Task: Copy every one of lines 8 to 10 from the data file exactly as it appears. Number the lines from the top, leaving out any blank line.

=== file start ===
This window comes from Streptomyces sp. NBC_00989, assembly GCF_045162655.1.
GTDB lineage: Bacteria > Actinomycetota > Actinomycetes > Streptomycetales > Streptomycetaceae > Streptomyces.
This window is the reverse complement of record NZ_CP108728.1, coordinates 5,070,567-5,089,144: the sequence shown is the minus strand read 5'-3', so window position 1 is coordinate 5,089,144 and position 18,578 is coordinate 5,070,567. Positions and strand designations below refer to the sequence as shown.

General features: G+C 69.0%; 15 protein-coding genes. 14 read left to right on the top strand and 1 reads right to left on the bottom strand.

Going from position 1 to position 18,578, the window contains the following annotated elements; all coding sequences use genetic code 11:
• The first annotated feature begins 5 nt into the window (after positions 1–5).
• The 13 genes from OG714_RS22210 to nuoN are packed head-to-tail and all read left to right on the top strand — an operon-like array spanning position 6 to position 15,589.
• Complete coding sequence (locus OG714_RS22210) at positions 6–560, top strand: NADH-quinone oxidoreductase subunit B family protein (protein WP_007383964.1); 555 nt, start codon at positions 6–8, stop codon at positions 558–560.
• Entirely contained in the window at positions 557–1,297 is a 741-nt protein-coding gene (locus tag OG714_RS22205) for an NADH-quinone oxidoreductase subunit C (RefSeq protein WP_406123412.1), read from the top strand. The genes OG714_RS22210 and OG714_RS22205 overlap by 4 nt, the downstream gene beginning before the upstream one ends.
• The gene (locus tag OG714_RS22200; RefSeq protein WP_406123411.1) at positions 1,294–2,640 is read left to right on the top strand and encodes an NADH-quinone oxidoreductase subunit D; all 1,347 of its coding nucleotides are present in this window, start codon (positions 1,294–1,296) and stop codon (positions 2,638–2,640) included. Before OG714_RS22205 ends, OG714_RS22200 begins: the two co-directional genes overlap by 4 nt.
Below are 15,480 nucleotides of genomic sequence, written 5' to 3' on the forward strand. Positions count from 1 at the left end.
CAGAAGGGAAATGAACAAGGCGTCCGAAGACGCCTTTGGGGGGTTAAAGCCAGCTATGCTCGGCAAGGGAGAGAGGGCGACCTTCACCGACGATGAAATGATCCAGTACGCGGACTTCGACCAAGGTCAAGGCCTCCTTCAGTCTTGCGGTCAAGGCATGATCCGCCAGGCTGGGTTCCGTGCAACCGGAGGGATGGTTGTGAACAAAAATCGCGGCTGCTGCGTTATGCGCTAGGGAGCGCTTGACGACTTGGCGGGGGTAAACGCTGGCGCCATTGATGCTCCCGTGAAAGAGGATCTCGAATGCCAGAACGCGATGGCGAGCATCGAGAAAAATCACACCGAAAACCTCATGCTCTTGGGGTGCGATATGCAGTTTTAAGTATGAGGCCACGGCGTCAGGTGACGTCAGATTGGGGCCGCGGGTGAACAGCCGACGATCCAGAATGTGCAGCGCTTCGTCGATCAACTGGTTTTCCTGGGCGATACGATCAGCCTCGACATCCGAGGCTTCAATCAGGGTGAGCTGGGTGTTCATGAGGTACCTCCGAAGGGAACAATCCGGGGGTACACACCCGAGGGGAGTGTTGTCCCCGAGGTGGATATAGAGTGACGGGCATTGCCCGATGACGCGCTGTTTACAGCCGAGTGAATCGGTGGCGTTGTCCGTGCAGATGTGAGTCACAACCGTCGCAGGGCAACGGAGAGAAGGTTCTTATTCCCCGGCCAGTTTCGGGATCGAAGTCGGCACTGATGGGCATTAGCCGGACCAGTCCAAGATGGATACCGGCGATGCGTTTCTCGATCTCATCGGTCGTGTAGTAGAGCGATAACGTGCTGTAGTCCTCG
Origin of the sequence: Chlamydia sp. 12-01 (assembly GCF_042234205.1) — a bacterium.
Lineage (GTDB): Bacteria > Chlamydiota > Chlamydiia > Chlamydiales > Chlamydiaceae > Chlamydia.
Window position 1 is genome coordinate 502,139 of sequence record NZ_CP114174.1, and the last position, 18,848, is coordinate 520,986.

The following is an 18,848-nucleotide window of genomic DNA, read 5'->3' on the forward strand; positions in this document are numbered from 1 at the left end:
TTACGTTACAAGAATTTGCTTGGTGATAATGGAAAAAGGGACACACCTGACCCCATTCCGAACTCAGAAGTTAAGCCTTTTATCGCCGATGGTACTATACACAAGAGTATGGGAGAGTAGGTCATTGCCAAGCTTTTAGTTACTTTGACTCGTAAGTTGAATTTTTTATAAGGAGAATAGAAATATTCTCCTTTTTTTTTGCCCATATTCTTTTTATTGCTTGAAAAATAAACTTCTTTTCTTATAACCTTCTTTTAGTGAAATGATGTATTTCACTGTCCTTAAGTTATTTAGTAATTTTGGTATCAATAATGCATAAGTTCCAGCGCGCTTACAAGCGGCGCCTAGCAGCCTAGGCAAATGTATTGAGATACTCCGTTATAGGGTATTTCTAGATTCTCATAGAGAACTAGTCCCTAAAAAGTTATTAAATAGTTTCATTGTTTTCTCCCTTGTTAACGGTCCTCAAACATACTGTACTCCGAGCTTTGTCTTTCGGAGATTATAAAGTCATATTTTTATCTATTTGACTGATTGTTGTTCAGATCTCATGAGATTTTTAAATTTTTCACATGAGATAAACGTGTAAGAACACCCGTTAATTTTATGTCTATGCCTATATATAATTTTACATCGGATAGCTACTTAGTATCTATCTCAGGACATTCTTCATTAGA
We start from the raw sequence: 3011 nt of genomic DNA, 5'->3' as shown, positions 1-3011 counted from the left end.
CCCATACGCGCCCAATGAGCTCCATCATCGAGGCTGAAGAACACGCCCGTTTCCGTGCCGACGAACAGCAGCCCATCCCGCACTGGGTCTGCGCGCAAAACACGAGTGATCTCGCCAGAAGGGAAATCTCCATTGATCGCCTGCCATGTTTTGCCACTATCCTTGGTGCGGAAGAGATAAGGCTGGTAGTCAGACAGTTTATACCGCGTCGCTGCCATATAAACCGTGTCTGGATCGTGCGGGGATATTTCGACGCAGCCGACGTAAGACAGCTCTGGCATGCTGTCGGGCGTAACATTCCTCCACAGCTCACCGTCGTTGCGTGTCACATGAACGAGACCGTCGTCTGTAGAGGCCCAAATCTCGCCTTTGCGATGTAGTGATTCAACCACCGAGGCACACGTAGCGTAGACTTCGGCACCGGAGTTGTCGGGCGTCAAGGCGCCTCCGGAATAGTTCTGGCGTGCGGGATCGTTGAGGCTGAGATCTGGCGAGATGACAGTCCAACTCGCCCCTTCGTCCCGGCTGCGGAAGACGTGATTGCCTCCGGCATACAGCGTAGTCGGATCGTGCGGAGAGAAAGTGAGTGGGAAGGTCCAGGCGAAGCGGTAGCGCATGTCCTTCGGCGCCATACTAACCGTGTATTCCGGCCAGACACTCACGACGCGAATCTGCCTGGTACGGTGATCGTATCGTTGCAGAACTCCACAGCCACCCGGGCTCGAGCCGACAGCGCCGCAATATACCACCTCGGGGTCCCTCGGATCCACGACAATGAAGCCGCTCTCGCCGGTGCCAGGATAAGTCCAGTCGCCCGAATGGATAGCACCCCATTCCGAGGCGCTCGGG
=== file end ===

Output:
• Complete coding sequence (locus OG714_RS22210) at positions 6–560, top strand: NADH-quinone oxidoreductase subunit B family protein (protein WP_007383964.1); 555 nt, start codon at positions 6–8, stop codon at positions 558–560.
• Entirely contained in the window at positions 557–1,297 is a 741-nt protein-coding gene (locus tag OG714_RS22205) for an NADH-quinone oxidoreductase subunit C (RefSeq protein WP_406123412.1), read from the top strand. The genes OG714_RS22210 and OG714_RS22205 overlap by 4 nt, the downstream gene beginning before the upstream one ends.
• The gene (locus tag OG714_RS22200; RefSeq protein WP_406123411.1) at positions 1,294–2,640 is read left to right on the top strand and encodes an NADH-quinone oxidoreductase subunit D; all 1,347 of its coding nucleotides are present in this window, start codon (positions 1,294–1,296) and stop codon (positions 2,638–2,640) included. Before OG714_RS22205 ends, OG714_RS22200 begins: the two co-directional genes overlap by 4 nt.